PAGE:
Pip informs her that he will be down often to see Joe. Biddy doubts him, and Pip is horrified and disgusted. They part. In the morning, Pip promises Joe he will often be home, and Biddy apologises if she was wrong. Pip reveals to the reader that she was not wrong.
Herbert and Pip get further into debt, and look forward to Pip's coming of age. On his twenty first birthday Pip is asked to Mr Jaggers' office. Mr Jaggers begins questioning Pip about his debt, and declares Pip does not know its extent, and would lie if he did. Mr Jaggers allows Pip to ask him some questions.
Pip asks if he will be allowed to know his guardian. He will not. Mr Jaggers refuses to speculate on when his benefactor will introduce him/herself. Mr Jaggers tells him, however, that he will be given five hundred pounds a year to live on until such time arrives. At that time, Mr Jaggers will cease his part in the affair.
Pip suspects that Mr Jaggers does not approve of any plan for his marriage to Estella. Mr Jaggers wrangles an invitation to dinner. Pip goes outside to wait for him, and asks Wemmick's opinion of helping Herbert by arranging money for his business enterprise. Wemmick tells him that throwing his money off a bridge would be better for Pip and for the friendship. Pip is disappointed, but Wemmick advises him that it would be better to seek his opinion in Walworth. Pip and Herbert have a harrowing dinner with Mr Jaggers.
Pip heads for Walworth on the following Sunday. He is met by the Aged Parent, who talks about his son, revealing that he wasn't brought up to the law, but to Wine Coopering. When Wemmick arrives, he salutes Pip across the bridge, and brings a Miss Skiffins in with him. Pip discovers that she often visits at the Castle, as she is acquainted with Wemmick's ingenious contrivances for announcing himself to the Aged P.
Pip tells Wemmick about his scheme for helping Herbert, as if he had never mentioned it before. Wemmick is most impressed and willing to help, and promises to discuss the matter with Mr Skiffins, an accountant.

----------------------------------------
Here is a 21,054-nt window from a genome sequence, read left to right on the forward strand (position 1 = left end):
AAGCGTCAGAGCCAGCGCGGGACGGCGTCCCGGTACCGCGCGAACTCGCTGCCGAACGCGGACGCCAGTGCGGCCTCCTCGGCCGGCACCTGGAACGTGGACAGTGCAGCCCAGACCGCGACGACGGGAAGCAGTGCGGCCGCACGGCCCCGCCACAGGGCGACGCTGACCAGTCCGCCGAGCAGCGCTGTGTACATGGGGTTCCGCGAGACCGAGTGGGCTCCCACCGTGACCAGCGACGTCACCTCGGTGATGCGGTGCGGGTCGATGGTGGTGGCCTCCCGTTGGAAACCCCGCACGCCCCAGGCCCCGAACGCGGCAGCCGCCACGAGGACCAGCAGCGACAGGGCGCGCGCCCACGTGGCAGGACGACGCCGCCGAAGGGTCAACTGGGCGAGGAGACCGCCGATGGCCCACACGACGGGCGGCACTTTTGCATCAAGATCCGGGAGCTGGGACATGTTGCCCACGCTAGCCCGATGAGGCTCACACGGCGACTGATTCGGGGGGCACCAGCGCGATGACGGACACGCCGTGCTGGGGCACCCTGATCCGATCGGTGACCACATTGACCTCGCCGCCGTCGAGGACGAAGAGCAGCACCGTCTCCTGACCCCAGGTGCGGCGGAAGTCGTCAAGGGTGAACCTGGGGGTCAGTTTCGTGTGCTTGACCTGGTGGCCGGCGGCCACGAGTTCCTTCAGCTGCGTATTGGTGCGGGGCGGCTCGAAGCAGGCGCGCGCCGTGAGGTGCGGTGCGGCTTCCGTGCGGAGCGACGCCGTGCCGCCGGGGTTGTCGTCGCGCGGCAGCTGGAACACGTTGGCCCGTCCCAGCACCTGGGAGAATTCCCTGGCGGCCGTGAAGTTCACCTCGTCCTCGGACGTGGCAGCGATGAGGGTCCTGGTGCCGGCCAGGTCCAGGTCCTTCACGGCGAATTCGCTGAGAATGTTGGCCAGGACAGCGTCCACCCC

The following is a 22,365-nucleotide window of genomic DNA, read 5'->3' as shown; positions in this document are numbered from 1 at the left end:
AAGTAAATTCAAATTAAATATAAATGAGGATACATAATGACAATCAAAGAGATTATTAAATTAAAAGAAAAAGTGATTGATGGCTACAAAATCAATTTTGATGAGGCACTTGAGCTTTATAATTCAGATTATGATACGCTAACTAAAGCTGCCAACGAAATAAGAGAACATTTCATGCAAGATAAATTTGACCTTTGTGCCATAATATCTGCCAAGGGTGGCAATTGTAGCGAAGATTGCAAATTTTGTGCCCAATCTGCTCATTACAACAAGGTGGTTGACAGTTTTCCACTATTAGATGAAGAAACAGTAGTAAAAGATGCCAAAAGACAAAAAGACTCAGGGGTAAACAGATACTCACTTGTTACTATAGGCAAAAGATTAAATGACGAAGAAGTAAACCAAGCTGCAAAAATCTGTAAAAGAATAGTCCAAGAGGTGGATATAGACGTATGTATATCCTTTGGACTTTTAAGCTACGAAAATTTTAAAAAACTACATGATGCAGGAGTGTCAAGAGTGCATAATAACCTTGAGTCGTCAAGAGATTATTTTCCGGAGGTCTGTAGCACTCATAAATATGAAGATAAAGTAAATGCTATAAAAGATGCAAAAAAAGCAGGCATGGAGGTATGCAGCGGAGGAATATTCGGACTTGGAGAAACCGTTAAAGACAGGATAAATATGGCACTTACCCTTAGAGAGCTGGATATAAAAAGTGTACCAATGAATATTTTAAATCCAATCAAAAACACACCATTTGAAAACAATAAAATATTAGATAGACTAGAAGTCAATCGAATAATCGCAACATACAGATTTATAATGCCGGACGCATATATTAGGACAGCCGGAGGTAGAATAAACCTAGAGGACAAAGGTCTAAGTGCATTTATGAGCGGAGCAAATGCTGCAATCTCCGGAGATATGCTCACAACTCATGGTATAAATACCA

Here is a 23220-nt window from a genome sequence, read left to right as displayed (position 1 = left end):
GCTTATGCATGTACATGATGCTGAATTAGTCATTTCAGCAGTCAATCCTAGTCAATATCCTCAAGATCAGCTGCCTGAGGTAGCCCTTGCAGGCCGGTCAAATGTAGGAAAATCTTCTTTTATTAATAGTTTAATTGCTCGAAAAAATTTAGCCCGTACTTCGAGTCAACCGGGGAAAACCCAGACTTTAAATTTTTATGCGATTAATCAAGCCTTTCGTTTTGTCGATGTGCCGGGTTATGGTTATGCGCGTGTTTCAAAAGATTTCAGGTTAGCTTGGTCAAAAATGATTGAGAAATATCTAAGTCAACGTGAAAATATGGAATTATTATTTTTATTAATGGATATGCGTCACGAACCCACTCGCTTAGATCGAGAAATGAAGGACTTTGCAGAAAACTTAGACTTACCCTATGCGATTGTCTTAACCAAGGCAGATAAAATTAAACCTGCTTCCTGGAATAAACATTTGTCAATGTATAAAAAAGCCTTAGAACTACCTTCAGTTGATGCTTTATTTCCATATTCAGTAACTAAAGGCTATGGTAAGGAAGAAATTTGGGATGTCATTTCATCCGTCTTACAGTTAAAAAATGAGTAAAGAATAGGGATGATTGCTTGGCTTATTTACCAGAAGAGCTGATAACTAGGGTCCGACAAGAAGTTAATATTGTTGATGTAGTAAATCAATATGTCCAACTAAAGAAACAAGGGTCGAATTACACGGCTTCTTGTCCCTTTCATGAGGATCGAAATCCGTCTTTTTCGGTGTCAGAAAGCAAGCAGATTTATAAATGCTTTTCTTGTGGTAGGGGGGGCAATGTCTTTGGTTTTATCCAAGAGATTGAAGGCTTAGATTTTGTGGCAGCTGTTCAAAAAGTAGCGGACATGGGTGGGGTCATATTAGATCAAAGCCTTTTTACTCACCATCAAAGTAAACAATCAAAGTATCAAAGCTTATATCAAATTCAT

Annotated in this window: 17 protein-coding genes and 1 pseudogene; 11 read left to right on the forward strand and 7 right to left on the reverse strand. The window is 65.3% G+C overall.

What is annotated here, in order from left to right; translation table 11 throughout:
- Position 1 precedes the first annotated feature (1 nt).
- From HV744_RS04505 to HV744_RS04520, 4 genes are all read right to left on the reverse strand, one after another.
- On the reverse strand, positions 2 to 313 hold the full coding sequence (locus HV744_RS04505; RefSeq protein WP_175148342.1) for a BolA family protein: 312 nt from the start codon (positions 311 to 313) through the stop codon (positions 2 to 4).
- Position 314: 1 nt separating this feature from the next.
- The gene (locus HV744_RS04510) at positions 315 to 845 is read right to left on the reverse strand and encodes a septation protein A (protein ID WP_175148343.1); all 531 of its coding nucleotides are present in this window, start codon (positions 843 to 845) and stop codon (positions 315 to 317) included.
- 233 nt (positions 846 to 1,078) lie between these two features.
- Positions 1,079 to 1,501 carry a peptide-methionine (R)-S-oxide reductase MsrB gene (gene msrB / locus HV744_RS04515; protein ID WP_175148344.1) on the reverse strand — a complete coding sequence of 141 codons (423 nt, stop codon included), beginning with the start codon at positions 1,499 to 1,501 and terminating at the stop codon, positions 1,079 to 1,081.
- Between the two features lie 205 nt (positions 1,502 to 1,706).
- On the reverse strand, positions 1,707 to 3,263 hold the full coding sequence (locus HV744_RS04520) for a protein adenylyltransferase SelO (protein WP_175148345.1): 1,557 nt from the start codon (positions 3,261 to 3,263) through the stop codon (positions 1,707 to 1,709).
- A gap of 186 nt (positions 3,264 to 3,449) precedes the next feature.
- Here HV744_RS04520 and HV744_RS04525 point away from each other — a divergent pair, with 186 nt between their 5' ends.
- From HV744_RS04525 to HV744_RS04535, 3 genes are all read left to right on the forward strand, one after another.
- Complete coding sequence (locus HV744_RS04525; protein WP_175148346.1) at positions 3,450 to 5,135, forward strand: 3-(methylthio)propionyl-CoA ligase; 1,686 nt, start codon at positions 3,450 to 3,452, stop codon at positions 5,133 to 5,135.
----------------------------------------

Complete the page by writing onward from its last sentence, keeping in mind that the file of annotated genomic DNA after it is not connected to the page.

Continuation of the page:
Pip stays for tea, and the Aged Parent reads the paper, while Wemmick constantly and carefully prevents him from setting himself alight. Pip also observes Wemmick repeatedly attempts to put his arm around Miss Skiffins, attempts which she repeatedly thwarts. Pip decides he had best leave first, to avoid offering to take Miss Skiffins home.
Wemmick arranges that Herbert's partner will be a man called Clarriker, and that various payments will come at times in Pip's life, and when his expectations are fulfilled. Herbert never suspects Pip's involvement, but Pip takes great delight in hearing him talk of his incredible fortune, having finally found a partner.
Pip then feels he must write of Estella - whom he thought of so much. He spent many hours and many thoughts on Estella at Richmond. Estella uses her intimacy with Pip to tease her other admirers. He often takes her out 'all sorts of pleasures', but she makes him miserable.
Estella occasionally tries to warn him to stay away from her, but becomes cold when he tries to flatter her.
One day she informs him that Miss Havisham has sent word for them to go to Satis House. They go together at Estella's expense. Miss Havisham is even more obsessed with Estella's beauty than before. She continues to ask Pip about how beautiful Estella is, and she dwells on the name of every man who adores her. Pip believes that Estella is programmed to cause as much pain as possible before she is his.